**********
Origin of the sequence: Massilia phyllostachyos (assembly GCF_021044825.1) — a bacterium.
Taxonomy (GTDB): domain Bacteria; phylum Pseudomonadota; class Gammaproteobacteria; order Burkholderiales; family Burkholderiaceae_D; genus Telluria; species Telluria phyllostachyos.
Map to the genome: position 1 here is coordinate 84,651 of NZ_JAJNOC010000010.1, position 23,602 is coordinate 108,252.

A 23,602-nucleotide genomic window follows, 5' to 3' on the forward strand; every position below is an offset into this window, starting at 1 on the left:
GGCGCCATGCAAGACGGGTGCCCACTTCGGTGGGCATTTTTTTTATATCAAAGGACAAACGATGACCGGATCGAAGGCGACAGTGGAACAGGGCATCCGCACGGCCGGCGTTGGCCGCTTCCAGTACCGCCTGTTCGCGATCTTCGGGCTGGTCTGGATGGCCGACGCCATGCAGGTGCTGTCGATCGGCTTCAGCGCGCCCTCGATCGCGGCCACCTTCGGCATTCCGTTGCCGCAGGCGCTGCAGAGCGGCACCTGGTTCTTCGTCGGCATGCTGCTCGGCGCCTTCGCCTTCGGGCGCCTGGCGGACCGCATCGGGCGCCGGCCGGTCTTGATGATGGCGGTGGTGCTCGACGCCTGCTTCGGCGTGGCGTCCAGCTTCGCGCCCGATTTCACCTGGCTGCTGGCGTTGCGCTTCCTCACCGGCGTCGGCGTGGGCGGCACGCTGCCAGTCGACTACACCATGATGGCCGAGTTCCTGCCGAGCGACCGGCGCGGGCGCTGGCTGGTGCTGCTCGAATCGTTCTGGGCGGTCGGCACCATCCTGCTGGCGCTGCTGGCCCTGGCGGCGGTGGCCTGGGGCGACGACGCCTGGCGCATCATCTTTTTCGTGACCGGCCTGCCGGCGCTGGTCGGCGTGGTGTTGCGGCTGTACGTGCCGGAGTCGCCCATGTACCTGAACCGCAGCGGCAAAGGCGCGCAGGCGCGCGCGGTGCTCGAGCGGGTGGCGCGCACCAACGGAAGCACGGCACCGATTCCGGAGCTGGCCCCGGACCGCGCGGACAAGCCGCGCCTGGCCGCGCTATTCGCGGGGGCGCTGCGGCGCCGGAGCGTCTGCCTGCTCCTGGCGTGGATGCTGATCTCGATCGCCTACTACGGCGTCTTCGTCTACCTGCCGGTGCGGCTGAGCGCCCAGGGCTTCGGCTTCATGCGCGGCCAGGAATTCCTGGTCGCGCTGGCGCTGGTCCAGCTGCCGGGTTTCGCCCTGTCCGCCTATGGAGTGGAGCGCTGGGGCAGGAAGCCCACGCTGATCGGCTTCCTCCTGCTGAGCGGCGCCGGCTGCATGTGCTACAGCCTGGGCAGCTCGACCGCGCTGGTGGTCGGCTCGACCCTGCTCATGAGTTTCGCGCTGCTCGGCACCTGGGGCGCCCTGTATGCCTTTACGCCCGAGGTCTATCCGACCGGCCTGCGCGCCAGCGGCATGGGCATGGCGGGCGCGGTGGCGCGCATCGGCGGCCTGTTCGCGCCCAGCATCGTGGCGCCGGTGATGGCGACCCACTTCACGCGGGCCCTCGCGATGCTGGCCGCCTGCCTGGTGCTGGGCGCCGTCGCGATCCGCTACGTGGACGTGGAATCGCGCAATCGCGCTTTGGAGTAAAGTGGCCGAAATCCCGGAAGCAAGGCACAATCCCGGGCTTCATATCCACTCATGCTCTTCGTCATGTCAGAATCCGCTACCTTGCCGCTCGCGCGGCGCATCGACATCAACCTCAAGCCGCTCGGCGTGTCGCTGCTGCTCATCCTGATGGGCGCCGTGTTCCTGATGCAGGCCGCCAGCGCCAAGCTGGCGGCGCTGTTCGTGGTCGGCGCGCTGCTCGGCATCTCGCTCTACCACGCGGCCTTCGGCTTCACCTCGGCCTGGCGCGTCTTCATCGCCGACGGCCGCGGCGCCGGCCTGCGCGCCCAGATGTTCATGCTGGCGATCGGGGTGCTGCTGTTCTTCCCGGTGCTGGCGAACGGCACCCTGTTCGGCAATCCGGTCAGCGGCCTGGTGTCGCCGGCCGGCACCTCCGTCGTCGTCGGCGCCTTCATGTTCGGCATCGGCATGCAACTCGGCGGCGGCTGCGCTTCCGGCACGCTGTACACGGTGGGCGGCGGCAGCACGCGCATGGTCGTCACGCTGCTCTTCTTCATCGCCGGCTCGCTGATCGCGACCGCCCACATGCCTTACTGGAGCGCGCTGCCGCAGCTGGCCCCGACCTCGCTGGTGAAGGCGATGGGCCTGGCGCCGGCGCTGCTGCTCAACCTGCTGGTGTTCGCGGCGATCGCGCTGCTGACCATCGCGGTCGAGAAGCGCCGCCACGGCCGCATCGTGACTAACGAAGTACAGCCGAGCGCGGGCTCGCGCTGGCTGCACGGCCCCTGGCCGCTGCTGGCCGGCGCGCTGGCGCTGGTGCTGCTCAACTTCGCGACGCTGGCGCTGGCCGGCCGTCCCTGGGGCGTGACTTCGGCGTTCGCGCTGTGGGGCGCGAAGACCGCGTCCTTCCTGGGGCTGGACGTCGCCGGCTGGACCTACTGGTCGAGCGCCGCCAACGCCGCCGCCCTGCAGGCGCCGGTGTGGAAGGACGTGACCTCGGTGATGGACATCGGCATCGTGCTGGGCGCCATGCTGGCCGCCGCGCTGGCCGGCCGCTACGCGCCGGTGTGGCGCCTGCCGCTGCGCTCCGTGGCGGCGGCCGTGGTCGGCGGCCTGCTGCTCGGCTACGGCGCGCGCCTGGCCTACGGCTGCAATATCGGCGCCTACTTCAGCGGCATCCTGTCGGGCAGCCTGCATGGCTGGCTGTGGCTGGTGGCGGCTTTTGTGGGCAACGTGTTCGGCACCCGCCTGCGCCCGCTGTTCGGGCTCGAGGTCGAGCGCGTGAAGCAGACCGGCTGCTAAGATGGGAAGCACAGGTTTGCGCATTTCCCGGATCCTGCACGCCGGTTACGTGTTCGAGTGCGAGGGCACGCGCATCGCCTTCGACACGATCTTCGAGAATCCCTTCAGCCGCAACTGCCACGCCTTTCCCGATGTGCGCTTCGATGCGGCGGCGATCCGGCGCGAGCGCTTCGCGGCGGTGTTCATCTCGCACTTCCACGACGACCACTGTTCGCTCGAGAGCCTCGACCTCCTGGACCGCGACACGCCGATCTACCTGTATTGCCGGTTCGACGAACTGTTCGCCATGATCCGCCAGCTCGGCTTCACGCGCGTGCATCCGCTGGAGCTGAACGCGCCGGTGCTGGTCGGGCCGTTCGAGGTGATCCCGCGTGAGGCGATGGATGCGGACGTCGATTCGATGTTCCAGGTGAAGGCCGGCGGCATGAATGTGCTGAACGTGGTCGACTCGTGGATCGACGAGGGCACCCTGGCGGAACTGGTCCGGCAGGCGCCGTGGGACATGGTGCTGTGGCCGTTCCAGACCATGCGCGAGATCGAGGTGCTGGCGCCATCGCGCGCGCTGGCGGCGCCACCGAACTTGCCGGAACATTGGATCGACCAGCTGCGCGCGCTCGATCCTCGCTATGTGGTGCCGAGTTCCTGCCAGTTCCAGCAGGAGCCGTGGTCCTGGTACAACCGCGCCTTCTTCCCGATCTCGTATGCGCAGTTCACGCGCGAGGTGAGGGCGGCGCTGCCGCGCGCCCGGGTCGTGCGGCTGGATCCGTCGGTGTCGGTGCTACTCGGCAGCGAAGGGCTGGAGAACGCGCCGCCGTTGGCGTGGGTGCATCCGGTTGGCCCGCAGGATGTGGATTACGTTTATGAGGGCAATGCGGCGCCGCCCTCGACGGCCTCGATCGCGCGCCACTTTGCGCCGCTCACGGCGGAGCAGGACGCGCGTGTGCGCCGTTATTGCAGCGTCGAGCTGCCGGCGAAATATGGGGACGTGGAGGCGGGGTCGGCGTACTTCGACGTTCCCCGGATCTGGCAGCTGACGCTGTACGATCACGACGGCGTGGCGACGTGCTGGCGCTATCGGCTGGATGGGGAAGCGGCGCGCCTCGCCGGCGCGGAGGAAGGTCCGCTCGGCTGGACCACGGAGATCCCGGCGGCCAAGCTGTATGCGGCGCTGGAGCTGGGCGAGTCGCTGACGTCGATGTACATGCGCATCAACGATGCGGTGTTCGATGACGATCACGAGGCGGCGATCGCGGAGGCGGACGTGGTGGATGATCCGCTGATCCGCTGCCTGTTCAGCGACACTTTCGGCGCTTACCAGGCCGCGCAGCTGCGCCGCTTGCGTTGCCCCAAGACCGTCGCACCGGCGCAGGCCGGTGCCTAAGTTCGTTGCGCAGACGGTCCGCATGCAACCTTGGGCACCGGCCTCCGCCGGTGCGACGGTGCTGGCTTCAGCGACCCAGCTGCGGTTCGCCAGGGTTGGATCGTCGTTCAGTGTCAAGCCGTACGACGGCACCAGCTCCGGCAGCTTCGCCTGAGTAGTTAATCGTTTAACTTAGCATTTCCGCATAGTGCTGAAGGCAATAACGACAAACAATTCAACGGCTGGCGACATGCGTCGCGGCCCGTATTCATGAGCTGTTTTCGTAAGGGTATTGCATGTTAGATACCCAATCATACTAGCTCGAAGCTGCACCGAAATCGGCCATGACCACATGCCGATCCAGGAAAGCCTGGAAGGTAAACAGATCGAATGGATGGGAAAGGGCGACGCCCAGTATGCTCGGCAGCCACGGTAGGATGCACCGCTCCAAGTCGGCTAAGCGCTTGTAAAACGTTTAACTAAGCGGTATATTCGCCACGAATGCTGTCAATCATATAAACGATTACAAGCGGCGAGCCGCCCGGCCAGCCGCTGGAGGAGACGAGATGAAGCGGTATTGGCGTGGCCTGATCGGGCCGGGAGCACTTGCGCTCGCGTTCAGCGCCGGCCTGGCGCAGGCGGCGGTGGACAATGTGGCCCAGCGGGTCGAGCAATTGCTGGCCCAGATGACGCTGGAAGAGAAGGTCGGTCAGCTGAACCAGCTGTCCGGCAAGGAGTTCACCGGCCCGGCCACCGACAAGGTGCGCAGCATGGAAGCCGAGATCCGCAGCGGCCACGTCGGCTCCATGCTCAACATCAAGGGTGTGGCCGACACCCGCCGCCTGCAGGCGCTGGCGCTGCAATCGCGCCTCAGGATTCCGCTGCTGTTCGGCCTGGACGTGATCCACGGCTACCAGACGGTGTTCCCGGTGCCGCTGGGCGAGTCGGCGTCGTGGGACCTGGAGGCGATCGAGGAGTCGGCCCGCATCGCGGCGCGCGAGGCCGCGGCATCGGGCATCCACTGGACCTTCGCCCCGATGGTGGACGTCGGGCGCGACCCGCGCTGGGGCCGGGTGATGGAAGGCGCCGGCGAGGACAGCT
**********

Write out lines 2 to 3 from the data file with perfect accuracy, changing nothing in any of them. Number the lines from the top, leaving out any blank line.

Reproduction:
Taxonomy (GTDB): domain Bacteria; phylum Pseudomonadota; class Gammaproteobacteria; order Burkholderiales; family Burkholderiaceae_D; genus Telluria; species Telluria phyllostachyos.
Map to the genome: position 1 here is coordinate 84,651 of NZ_JAJNOC010000010.1, position 23,602 is coordinate 108,252.